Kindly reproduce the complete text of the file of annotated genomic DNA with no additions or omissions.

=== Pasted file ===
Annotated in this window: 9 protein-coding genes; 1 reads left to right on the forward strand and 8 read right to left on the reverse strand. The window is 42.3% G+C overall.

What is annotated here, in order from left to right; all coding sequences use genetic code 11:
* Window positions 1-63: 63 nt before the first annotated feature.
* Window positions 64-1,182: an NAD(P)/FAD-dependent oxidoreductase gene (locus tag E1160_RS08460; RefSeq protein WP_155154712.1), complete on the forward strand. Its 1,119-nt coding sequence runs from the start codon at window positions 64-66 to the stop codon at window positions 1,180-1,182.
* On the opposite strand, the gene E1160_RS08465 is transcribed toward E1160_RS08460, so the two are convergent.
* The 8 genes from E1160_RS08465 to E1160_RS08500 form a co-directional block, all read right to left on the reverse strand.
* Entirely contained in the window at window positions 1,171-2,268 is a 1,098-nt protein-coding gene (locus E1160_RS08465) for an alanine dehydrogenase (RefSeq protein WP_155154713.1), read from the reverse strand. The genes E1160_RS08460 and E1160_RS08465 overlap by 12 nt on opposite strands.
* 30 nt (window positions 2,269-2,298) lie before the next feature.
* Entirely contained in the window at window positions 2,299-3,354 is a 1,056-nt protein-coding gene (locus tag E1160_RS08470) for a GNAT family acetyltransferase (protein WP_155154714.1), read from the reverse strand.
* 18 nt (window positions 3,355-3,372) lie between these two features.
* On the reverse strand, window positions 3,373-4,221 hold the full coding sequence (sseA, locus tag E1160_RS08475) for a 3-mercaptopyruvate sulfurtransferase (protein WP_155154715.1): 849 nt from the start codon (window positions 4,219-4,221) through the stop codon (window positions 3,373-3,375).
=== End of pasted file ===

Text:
Annotated in this window: 9 protein-coding genes; 1 reads left to right on the forward strand and 8 read right to left on the reverse strand. The window is 42.3% G+C overall.

What is annotated here, in order from left to right; all coding sequences use genetic code 11:
* Window positions 1-63: 63 nt before the first annotated feature.
* Window positions 64-1,182: an NAD(P)/FAD-dependent oxidoreductase gene (locus tag E1160_RS08460; RefSeq protein WP_155154712.1), complete on the forward strand. Its 1,119-nt coding sequence runs from the start codon at window positions 64-66 to the stop codon at window positions 1,180-1,182.
* On the opposite strand, the gene E1160_RS08465 is transcribed toward E1160_RS08460, so the two are convergent.
* The 8 genes from E1160_RS08465 to E1160_RS08500 form a co-directional block, all read right to left on the reverse strand.
* Entirely contained in the window at window positions 1,171-2,268 is a 1,098-nt protein-coding gene (locus E1160_RS08465) for an alanine dehydrogenase (RefSeq protein WP_155154713.1), read from the reverse strand. The genes E1160_RS08460 and E1160_RS08465 overlap by 12 nt on opposite strands.
* 30 nt (window positions 2,269-2,298) lie before the next feature.
* Entirely contained in the window at window positions 2,299-3,354 is a 1,056-nt protein-coding gene (locus tag E1160_RS08470) for a GNAT family acetyltransferase (protein WP_155154714.1), read from the reverse strand.
* 18 nt (window positions 3,355-3,372) lie between these two features.
* On the reverse strand, window positions 3,373-4,221 hold the full coding sequence (sseA, locus tag E1160_RS08475) for a 3-mercaptopyruvate sulfurtransferase (protein WP_155154715.1): 849 nt from the start codon (window positions 4,219-4,221) through the stop codon (window positions 3,373-3,375).